Within a year of being forced out from the governor’s Cabinet, the former West Virginia secretary of commerce is mounting a primary challenge against his old boss.
Henry “Woody” Thrasher launched his 2020 gubernatorial campaign in the Republican primary Tuesday. In an interview after filing his pre-candidacy papers with the Secretary of State’s Office, he said his candidacy comes down to a lack of political leadership.
“I am very concerned about the direction that we’re going,” he said. “I do not believe the state is going in the right direction. I think that’s exhibited most clearly in the loss of over 10,000 people again this year, after 20 years of that happening. Unfortunately, the people we’re losing are the youngest, brightest folks that we should be keeping here. I think it’s clearly the reason they’re leaving, the lack of opportunity throughout the state, and I think that’s from the lack of leadership.”
Echoing a move made by the incumbent governor, Thrasher changed his party affiliation from Democrat to Republican in March, state records show. He said he aligns with conservative values — specifically noting his support of charter schools and right-to-work legislation — but had been a Democrat because he hadn’t gotten around to changing it. He said he’s a “business person,” not a “political person.”
Before serving as commerce secretary, Thrasher served as president of The Thrasher Group, the largest engineering firm in the state. When Justice appointed Thrasher, he called him “the No. 1 guy I wanted to recruit” and said he was someone who “totally shares my vision.”
Thrasher left his post at the Department of Commerce in the midst of an unfolding scandal resulting from a stalled flood recovery program, and under the cloud of a potential ethics problem.
Justice requested and received Thrasher’s resignation in June 2018. He did so as outrage grew regarding the RISE West Virginia flood recovery effort. The program was essentially a $150 million transfer from the U.S. Department of Housing and Urban Development to the state Development Office, which falls under the Department of Commerce, to help families in flood-ravaged communities rebuild.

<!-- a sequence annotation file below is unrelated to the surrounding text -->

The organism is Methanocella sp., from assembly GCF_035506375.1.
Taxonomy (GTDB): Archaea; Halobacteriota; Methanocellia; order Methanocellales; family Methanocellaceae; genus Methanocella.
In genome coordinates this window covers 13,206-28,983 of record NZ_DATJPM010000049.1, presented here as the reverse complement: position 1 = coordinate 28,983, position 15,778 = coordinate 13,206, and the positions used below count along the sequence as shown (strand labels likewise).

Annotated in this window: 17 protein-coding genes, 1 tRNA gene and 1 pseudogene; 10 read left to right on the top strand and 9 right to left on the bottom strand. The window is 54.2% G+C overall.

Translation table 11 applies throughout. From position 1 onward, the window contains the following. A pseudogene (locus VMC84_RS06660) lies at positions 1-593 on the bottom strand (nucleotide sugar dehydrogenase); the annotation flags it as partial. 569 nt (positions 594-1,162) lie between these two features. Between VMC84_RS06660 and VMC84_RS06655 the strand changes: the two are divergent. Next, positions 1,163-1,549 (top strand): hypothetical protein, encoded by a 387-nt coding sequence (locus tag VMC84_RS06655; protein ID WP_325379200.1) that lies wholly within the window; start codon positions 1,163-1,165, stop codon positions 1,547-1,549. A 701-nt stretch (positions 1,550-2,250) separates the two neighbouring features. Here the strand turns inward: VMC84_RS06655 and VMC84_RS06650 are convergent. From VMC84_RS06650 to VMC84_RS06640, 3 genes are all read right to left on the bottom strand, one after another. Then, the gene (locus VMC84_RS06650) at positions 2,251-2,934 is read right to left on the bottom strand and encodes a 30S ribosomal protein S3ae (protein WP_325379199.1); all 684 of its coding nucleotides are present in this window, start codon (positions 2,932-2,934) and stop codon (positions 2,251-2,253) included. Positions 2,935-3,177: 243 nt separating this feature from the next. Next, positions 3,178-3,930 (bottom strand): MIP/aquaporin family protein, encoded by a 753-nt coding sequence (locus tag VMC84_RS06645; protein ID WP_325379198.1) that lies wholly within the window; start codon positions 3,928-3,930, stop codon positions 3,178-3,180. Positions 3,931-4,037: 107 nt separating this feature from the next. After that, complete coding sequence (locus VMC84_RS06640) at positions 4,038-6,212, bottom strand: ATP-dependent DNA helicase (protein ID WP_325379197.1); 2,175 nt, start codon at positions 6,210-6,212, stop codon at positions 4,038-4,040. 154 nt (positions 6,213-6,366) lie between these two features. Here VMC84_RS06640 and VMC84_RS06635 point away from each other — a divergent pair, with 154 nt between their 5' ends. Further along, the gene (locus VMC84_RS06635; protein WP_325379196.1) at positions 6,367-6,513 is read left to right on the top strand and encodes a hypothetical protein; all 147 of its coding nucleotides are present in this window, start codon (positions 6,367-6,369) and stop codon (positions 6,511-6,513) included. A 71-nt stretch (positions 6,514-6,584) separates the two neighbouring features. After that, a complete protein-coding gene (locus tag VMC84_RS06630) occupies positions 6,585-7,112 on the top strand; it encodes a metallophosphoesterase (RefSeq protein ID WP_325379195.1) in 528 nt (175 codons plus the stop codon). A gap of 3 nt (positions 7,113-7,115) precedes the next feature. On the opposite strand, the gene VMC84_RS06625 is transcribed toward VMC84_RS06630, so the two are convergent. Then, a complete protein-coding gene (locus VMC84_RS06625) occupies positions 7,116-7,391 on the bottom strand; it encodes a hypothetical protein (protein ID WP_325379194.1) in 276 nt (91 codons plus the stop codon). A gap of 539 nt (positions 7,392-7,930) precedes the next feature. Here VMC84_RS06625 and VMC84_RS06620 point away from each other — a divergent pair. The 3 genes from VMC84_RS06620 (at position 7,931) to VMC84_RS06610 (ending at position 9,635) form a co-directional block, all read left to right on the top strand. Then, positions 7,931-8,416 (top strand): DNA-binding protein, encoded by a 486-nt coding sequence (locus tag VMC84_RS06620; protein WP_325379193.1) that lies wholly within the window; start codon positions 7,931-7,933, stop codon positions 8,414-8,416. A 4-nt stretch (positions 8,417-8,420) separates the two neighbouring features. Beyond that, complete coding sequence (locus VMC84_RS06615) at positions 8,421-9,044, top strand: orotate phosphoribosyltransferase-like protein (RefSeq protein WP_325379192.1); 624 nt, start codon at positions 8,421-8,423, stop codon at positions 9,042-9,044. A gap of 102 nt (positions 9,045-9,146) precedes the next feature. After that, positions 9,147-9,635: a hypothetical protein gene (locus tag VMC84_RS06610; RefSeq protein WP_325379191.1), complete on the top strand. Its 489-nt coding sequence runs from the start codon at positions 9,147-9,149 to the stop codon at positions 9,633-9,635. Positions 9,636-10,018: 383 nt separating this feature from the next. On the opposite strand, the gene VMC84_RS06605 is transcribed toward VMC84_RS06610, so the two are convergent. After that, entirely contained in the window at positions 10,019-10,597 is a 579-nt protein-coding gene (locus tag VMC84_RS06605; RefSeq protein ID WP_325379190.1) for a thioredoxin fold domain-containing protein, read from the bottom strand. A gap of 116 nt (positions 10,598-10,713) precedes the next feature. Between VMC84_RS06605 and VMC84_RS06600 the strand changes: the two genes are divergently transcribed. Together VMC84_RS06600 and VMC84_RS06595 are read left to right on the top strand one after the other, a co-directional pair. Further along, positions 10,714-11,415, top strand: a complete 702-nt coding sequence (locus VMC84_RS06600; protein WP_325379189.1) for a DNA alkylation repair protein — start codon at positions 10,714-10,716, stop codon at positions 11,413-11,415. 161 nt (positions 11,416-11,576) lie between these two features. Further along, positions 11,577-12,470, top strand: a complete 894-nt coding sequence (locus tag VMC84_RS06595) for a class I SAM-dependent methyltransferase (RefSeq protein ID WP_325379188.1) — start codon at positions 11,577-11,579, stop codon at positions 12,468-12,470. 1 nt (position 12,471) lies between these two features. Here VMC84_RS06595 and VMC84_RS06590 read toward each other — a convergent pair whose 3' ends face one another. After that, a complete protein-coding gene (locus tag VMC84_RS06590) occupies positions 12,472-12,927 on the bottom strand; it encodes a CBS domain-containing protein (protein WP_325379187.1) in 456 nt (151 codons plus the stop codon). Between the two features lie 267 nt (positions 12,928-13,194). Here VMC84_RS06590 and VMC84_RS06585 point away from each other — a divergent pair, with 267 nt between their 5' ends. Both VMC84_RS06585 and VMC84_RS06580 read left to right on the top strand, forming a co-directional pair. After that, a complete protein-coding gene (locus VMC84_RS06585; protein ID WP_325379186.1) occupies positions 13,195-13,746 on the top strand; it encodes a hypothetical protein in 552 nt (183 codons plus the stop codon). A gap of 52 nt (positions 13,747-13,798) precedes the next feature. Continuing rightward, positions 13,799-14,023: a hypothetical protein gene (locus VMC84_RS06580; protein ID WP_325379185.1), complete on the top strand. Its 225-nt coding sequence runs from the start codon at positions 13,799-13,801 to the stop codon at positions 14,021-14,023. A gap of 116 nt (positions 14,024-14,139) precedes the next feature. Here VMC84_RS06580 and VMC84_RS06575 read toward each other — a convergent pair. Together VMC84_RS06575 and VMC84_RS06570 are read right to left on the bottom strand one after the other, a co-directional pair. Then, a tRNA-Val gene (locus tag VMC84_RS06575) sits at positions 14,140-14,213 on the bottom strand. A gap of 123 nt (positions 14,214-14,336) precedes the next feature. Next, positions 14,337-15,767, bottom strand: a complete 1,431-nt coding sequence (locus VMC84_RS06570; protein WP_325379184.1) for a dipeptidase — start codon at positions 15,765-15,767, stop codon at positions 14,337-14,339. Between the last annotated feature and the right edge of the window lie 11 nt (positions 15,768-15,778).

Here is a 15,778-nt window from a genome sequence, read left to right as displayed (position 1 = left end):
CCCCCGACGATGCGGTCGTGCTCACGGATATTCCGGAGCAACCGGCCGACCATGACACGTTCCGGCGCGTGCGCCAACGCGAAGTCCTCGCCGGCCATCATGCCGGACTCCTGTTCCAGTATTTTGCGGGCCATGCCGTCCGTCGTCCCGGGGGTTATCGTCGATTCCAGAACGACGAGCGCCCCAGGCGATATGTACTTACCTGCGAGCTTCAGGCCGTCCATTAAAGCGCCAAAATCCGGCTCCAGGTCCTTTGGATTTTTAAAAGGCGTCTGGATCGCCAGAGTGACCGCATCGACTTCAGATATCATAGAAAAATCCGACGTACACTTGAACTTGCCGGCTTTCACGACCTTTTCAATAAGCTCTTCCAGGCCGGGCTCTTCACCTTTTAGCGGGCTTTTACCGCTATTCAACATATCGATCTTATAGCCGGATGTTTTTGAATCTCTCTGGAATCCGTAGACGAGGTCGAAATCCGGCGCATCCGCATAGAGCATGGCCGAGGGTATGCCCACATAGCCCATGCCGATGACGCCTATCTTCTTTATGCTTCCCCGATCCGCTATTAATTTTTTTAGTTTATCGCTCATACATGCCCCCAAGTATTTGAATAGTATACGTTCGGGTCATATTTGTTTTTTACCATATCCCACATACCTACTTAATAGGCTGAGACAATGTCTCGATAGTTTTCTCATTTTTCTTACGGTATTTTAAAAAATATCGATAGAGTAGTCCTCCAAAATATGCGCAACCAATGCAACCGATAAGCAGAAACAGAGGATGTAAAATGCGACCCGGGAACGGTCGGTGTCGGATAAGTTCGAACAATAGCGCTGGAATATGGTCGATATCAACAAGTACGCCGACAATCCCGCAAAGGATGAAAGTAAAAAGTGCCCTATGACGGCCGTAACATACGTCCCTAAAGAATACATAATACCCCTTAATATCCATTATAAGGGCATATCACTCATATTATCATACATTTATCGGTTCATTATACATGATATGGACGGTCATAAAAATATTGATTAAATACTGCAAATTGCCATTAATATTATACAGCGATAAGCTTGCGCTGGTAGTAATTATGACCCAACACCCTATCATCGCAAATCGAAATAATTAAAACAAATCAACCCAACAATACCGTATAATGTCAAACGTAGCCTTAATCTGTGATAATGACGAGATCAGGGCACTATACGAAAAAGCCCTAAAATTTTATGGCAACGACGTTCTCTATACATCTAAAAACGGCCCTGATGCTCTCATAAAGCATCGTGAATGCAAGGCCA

The RISE program was halted by Justice’s office, which probed procurement issues on a consulting contract with the program that grew in size from $900,000 to nearly $18 million. However, internal and external communications problems and increasing public scrutiny contributed to a discord between Justice’s office and Commerce, ending in Thrasher’s ouster.
Justice has since put the West Virginia National Guard in charge of the program. Almost three years out from the June 2016 floods, RISE has led to the construction of 49 houses, as of Saturday.
While Thrasher did not speak publicly on the scandal as it unfurled, he said Tuesday that more details are to come. With the exception of purchasing protocol issues, he said, RISE was in the works to become a successful program until Justice froze it for “political reasons.”
“The RISE program was marching right down the tracks, doing exactly what we should be doing, and it was put to the side for what really were political reasons, and I think it was a huge mistake,” he said. “I think, instead of the 50 homes we have constructed, we would have dramatically more homes constructed.”
The RISE issues were unearthed when the Justice administration brought in outside counsel to probe a potential conflict of interest at Commerce. Specifically, whether one member of the state’s trade delegation on a deal with China Energy Investment Corp. — a deal that could bring $80 billion in foreign investments over 20 years to the state — was also seeking benefit to his private company.
The official, Stephen Hedrick, was asked to repay $23,000 in travel expenses. He complied.
On Tuesday, Thrasher said the program was successful in pairing young, private-sector executives with retired ones with more experience, and that the conflict concerns were overblown.
“That could not have been further from the truth,” he said. “Everybody signed conflict forms, we were very careful not to happen that [sic]. Truth of the matter, that was a really effective way of getting some effective things done at no expense to the state.”
Despite an apparent warmth between Justice and Thrasher in the past, the nascent campaign almost instantly took on an odious tone.
Thrasher’s campaign website criticizes Justice for his work ethic, noting his hard-to-pin-down reputation around Charleston and a lawsuit filed by a Democratic lawmaker challenging his decision not to live in the Governor’s Mansion, Charleston or Kanawha County.
At a media event on road repairs, Justice painted Thrasher as a political opportunist, jockeying for rank from the onset at the Department of Commerce.
“From the first day that [Thrasher] became the commerce secretary, he was running for something everyday,” he said. “Everyday, he was flying all over the place in the state plane and speaking to whoever would listen to him and everything. That’s what [Thrasher] wants to do. [Thrasher] needs that. That fuels [Thrasher]. I don’t need that. I don’t need ego and status.”
A Justice political aide with ties to President Donald Trump responded in kind.
“Mr. Thrasher used his appointed position to travel all over the world on the taxpayers’ dime to promote the private companies of his friends, and at the same time, forgot about the RISE flood relief program and all the West Virginians still recovering from the 2016 floods,” said Mike Lukach, who is running the incumbent governor’s campaign.